The very reason which makes a term deposit appear so unattractive is the very reason which makes it useful - your money is locked away, safe from any temptation.

When you open a term deposit account, the interest rate is largely determined by the length of time you agree to leave you money in there. Generally, the longer the term the higher the interest rate.

There are usually no account keeping fees. As you cannot put money in or take money out of the account, there are also no transaction fees.

You can arrange to have your term deposit roll over to another term deposit automatically, avoiding any hassles of having to withdraw your money and then reinvest it.

You choose the term you want.

Because your rate will be fixed for whatever term you decide to fix it for, if interest rates in the market go down, your rate won't budge.

On the downside, if you need your money for whatever reason before the term is finished you will be penalised for withdrawing it.

Be warned though, some term deposits offer a portion of the deposited amount at call but tend to offer lower interest rates than standard term deposits. 

Practical Tips

When you are saving remember that every little bit counts. A good saving strategy is like a marathon, it doesn't matter what you do in the short term as long as you finish the race - save sufficient deposit to buy your own home. Here are some trips to help you save more effectively:

  • Develop a budget and savings strategy
  • Start as early as you can. The sooner you start, the more time compound interest will have to kick in and help build up your savings
  • Every little bit counts so make sure you maximise your opportunities to save
  • If you are renting, try to get out of rented premises as soon as you can. Rent is wasted money
  • Try and save at least 20 per cent of the purchase price so you can avoid paying lender's mortgage insurance
  • Make sure you have a demonstrated savings history - lenders will not lend you money if they don't know you are responsible when it comes to finances
  • Pay off your debts. Yu can't save if you are paying of other loans
  • Give something up that you don't really need. Work out ways to save small sums of money regularly and add them to your savings. If will help establish a savings history and boost your savings
  • Find the right account. Remember you can get better returns over a mid-long term period of time with non-banking financial institutions but must balance risk against return - and you may not get a positive return.
  • Share returns historically outperform other investment types over time but are volatile and may have large establishment fees. If you have time before you buy, it's an option worth considering



There's nothing more satisfying to a parent than being able to give their child a head start in life. With house prices going through the roof, it's a big ask to expect parent to stump $50,000 or even $50,000 in cash to help their children buy a place of their own.

But what if the parents had started putting a little bit aside from when the child had been born? Just imagine how much could have been saved in all that time. The illustration below says it all:

  • Initial investment amount  - $1,000
  • Additional monthly amount  - $100
  • Terms: 10, 20 and 30 years
  • Investment: 5 per cent (cash); 10 per cent (growth assets)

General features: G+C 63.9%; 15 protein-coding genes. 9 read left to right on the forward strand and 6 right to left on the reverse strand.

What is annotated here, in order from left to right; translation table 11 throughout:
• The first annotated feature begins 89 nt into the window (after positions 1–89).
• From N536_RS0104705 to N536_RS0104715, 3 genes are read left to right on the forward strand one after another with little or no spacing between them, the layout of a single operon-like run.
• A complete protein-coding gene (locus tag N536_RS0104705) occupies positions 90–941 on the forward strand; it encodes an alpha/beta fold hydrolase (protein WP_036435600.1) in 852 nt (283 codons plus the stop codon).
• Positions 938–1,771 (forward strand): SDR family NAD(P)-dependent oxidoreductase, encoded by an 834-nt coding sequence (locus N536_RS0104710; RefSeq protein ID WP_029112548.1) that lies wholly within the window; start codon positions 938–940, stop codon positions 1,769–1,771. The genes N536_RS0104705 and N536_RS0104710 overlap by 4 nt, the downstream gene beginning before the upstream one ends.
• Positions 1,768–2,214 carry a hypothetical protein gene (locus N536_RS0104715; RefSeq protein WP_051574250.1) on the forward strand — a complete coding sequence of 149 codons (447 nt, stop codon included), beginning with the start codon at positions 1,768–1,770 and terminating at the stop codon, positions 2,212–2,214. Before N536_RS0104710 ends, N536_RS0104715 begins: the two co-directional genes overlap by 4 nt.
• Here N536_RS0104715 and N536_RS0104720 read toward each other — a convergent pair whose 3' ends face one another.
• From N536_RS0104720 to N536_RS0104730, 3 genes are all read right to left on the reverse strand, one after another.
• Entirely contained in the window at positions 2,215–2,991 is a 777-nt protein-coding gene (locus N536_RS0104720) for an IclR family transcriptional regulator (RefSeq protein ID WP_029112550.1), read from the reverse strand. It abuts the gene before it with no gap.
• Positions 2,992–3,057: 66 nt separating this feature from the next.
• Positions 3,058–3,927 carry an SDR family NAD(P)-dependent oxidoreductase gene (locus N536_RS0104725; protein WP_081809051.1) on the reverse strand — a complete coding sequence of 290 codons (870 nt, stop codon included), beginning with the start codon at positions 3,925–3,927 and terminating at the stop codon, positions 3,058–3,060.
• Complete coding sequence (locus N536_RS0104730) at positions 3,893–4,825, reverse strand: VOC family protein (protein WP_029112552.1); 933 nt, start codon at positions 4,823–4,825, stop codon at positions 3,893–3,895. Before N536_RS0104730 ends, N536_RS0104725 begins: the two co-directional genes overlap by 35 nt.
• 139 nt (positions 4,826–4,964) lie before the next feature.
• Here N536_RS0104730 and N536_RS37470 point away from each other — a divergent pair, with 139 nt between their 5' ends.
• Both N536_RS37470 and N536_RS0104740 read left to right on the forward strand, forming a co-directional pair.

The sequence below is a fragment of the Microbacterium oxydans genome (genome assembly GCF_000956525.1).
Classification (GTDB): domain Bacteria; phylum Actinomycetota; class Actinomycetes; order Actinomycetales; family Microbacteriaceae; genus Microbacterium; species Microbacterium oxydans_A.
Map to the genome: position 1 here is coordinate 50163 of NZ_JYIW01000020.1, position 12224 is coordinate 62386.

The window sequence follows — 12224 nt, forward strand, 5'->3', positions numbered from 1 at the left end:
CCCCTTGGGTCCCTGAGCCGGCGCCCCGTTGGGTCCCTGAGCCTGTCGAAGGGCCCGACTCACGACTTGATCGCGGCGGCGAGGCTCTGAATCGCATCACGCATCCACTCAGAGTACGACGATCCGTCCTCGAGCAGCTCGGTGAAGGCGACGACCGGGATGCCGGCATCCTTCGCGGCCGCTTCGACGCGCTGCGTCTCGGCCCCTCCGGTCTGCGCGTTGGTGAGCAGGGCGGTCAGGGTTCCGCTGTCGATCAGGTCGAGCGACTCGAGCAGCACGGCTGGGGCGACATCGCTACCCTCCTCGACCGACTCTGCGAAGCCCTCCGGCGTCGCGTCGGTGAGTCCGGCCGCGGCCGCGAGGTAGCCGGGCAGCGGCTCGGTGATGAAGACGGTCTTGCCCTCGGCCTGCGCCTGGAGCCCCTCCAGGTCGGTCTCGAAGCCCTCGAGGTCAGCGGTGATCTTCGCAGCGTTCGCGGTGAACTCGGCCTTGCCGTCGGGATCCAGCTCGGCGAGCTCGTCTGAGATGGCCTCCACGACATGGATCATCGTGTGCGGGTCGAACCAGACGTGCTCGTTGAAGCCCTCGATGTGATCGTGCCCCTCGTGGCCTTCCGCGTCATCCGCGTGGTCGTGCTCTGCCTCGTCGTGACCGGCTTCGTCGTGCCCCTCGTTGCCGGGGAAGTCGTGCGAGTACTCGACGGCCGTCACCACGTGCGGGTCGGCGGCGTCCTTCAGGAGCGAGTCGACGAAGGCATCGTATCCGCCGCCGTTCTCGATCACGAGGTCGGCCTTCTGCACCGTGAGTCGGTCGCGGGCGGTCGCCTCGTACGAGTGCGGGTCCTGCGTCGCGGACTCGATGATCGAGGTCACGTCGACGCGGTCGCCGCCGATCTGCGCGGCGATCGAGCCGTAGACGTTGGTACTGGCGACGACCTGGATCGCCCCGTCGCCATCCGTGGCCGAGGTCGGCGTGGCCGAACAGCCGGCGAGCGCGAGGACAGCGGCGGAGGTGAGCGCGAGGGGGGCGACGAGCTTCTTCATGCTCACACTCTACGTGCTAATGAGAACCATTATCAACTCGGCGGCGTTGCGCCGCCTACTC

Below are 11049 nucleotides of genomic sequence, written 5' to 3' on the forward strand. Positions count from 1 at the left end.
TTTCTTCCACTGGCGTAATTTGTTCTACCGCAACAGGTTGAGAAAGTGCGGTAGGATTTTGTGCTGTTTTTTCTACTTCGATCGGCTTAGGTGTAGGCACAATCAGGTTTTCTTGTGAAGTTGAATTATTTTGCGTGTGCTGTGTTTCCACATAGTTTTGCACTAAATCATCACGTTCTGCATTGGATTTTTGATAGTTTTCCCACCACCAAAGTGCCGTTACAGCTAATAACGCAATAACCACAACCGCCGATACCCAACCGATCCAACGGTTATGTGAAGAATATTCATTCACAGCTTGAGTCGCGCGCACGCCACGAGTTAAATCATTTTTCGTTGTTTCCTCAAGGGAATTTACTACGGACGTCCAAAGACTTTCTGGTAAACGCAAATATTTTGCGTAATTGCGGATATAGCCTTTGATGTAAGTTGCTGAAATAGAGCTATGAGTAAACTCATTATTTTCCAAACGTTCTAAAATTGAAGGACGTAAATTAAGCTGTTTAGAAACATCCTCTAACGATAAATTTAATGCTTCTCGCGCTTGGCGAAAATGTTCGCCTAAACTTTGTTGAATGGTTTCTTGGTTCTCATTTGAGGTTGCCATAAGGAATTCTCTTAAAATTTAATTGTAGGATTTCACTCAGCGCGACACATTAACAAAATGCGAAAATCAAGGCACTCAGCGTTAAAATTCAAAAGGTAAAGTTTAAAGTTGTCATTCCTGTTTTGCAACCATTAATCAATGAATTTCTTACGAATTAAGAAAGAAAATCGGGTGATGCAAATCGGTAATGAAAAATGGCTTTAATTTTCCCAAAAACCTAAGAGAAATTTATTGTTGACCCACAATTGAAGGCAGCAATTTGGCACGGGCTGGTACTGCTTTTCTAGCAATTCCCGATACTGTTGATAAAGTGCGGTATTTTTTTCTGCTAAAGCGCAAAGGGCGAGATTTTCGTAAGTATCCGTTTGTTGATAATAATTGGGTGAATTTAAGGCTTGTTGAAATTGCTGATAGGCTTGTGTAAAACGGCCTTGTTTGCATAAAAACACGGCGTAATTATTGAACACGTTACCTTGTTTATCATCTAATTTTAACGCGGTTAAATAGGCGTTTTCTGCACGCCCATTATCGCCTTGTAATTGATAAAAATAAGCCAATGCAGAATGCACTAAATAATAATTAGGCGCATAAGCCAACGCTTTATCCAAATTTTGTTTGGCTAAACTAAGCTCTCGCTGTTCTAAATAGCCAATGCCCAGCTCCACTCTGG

• Tax and inflation: N/A
  • Period (years)    10           20             30
  • Return (5%)       $31,788  $67, 279   $125,089
  • Return (10%)     $46,083  $139,674  $382,423


First homeowners grants

Most first homeowners are eligible for a tax-free First Homeowners Grant - and that's a nice bit of help in anyone's language. The requirements will vary from time to time and from State to State but the fundamentals are fairly simple:

  • You can't have received the grant before
  • You must be at least 16 years old
  • You must be an Australian citizen
  • You can't have previously owned a residential property; and
  • You must occupy the home as your principal place of residence within 12 months of settlement or construction.
  • There may also be other state scheme's you might qualify for, so ask about those too. For example, in New South Wales, you may be eligible for the First Home Plus initiative, which provides substantial exemptions or concessions (on a sliding scale) on stamp duty, so they're worth checking out.

Parents and family

Parents and family are usually a good source of assistance, whether monetary or otherwise. Parents or other family members may be able to help you get a deposit together either by way of gift or interest-free loan. Even a few thousand will be a tremendous advantage to your savings strategy so never scoff at a helping hand.

Another tangible way family can help is by providing you with rent-free accommodation. For example, if you are paying $300 a week in rent, 3 years of rent-free accommodation adds up to $46,800. This is a gift worth its weight in gold so if you have the opportunity to take advantage it, do it.


If you don't have the advantage of rent-free accommodation, there's something almost as good. It's called house sitting and it allows you to live in and maintain another person's home in their absence in return for (normally) rent-free accommodation.

A typical arrangement may last from a few days to a few weeks through to 12 months or even a few years. The cost to you is minimal - worked out on a case by case basis -  and may involve you having to look after the owner's pets or garden. Usually you only have to pay the standard utility bills (electricity, gas, phone), or for longer arrangements some of the long-term bills such as council rates and water rates and perhaps a token rent.

You will be required to pay a deposit which is refundable when the owners return to their home - provided of course that it is in the same condition they left it. Many houses are in beachside suburbs or the better parts of town and it doesn't get any better than that.

If you are interested in house-sitting or learning more about house-sitting opportunities, you can get more information from the following services:

If you want to really get ahead in saving a deposit you need to everything you can to save. This may mean cutting down on your expenses, moving in with your in-laws and even getting a second job. There's no easy answer to the question but if you persevere you'll be years ahead that if you didn't do anything.

Up-to-Date Records & Paper Trial - It is essential that you have proper systems and a paper trial to support all your financial objectives. Having up-to-date records and knowing where to locate paperwork quickly will save you a fortune in the long run. Not only will you be able to quickly pick up any mistakes in billing, but you will have a handle on cash flow and therefore eliminate payment defaults or additional interest costs that directly impact on your bottom line.